The closing stages of the Syed Mushtaq Ali Trophy's league phase have been enlivened by a tight race for the Super League and two prominent names making a comeback, Prithvi Shaw and Bhuvneshwar Kumar. Sunday was to be the last day of the league stage for all five groups, but reschedules have meant there will be seven matches from Groups C, D and E played on Monday. The top two teams from each group will qualify for the Super League, to be followed by semi-finals and the final.

Shaw smacks half-century on comeback

Having served out his eight-month ban for consuming a banned substance, Shaw returned to action for Mumbai in the familiar environs of the Wankhede Stadium with 63 off 39 balls at the top of the order in a Group D match.

Assam had to bear the brunt of a Mumbai side smarting from a shock defeat against Meghalaya in their last match. Mumbai piled up 206 for 5 after being asked to bat, while Assam could muster only 123 for 8.

But while Aditya Tare, Shaw's opening partner, was the game's top-scorer, smashing 82 off 48, Shaw was the cynosure. It was his first knock at a representative level since the IPL Qualifier for Delhi Capitals against Chennai Super Kings on May 10.

He came through the test well, though Assam's bowling didn't pose the greatest challenge, hitting six fours and three sixes in his knock. Shaw will now need to build on a successful start to his comeback to challenge for a spot in the Indian team again. In his absence, Rohit Sharma and Mayank Agarwal have established themselves as unquestionably the first-choice openers in the Test team.

Bhuvneshwar makes a solid comeback

Injuries, and team dynamics, have meant Bhuvneshwar has slipped from being a three-format India player to one who is looked at primarily for limited-overs cricket. Even with the white ball, Deepak Chahar's emergence as a swing bowler of considerable skill has meant Bhuvneshwar's absence hasn't quite been an unfillable void.

Before the T20I series against Bangladesh, chief selector MSK Prasad had said, "Bhuvneshwar Kumar might come in the next series."

Bhuvneshwar took some strides towards an international comeback, making a steady if understated return to competitive cricket. He played his second match in three days for Uttar Pradesh, in Group B. His comeback game was against Manipur on November 15 in Thumba, where he took none for 13 in three overs. Against Kerala in Thiruvananthapuram on Sunday, he bowled his full quota of four overs and took 1 for 23.

Kerala made 119 for 8 in 20 overs, before Uttar Pradesh, set a revised target of 44 in seven overs, ended on 42 for 4, losing by one run. That result had significant ramifications for who ended up qualifying.

Karnataka, Baroda, Tamil Nadu, Rajasthan, Mumbai, Haryana qualify

Karnataka, Baroda, Tamil Nadu and Rajasthan have already qualified for the Super League, with Groups A and B having completed all their matches.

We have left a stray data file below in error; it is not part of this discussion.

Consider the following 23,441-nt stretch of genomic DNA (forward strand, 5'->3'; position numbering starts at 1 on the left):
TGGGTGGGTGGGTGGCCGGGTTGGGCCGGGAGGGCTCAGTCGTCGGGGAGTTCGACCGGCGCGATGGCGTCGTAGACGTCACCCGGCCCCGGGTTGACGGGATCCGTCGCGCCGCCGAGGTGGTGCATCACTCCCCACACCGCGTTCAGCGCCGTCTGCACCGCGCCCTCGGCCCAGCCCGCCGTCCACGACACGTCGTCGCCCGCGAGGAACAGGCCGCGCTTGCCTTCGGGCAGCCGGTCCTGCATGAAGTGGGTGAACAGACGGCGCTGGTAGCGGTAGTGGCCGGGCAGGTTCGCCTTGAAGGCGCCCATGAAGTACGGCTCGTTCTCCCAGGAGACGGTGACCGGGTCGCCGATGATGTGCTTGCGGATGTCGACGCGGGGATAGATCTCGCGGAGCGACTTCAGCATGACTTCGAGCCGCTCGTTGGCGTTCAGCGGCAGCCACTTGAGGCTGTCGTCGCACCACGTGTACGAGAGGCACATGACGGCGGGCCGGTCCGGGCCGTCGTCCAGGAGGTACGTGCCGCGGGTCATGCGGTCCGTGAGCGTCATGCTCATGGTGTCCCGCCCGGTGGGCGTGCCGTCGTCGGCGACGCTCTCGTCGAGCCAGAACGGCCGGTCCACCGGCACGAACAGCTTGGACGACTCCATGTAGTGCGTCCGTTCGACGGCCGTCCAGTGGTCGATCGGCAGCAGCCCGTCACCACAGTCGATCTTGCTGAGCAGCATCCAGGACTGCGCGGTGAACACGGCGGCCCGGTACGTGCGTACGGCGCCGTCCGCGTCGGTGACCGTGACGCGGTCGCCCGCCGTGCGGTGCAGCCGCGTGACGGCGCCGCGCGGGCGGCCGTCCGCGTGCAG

Some matches remain in Group D, but Mumbai and Haryana have qualified from that group. Mumbai are on an impregnable 24 points. Haryana have 20, with a match against Meghalaya left. Even if they lose, there is no other team on 20 points. Puducherry are on 16 and can equal Haryana on points if they beat Madhya Pradesh, but Haryana had won their head-to-head match against Puducherry.

Both Karnataka and Baroda finished on 20 points in Group A, having five wins and one defeat each, and sailed through comfortably. The going was tighter in Group B. Tamil Nadu were the group leaders with 20 points, but Rajasthan, Vidarbha and Kerala all finished on 16 points each. They had all beaten each other once, which meant Rajasthan, with a net run-rate of 1.938, qualified ahead of Vidarbha (0.566) and Kerala (0.503).

Two rain-affected matches that were decided by a margin of just one run played a part in deciding the Group B table. Vidarbha had beaten Rajasthan by a single run on November 12 despite Chahar's heroics, and, on Sunday, Kerala beat Uttar Pradesh by the same margin. If Kerala hadn't won, there wouldn't have been a three-way tie and in that case, Vidarbha would have gone through by virtue of having won their head-to-head game against Rajasthan.

Meanwhile, Rajasthan did all they could to qualify, destroying Tripura in a nine-wicket win. They first restricted Tripura to just 69 for 7 in 16 overs, and then smashed their way to 74 for 1 in five overs, ensuring their net run-rate would be high enough to take them through in case of a three-way tie - which is exactly what happened.

Group C currently has six out of eight teams on 16 points each, making the race very right. Two Group C games are still remaining. The winner of Maharashtra v Punjab will straightaway qualify, since they are two of the teams on 16 points. Railways, also on 16, will join in if they can beat Himachal Pradesh in the other game. Himachal have only eight points, though, so if they win, it could leave five teams on 16. Punjab have a net run-rate superior to all others, so if they lose to Maharashtra, they'll still be in position to qualify - should Railways lose. The team with the second-highest net run-rate right now is an unlikely one: Chandigarh. It will be quite a story if they qualify.

Jharkhand are on top of Group E, but both Delhi and Jammu & Kashmir are close behind, and the latter two have matches in hand. The next two teams are Gujarat and Odisha, who will also be in action on the final day, which makes Group E's scenario uncertain till the end.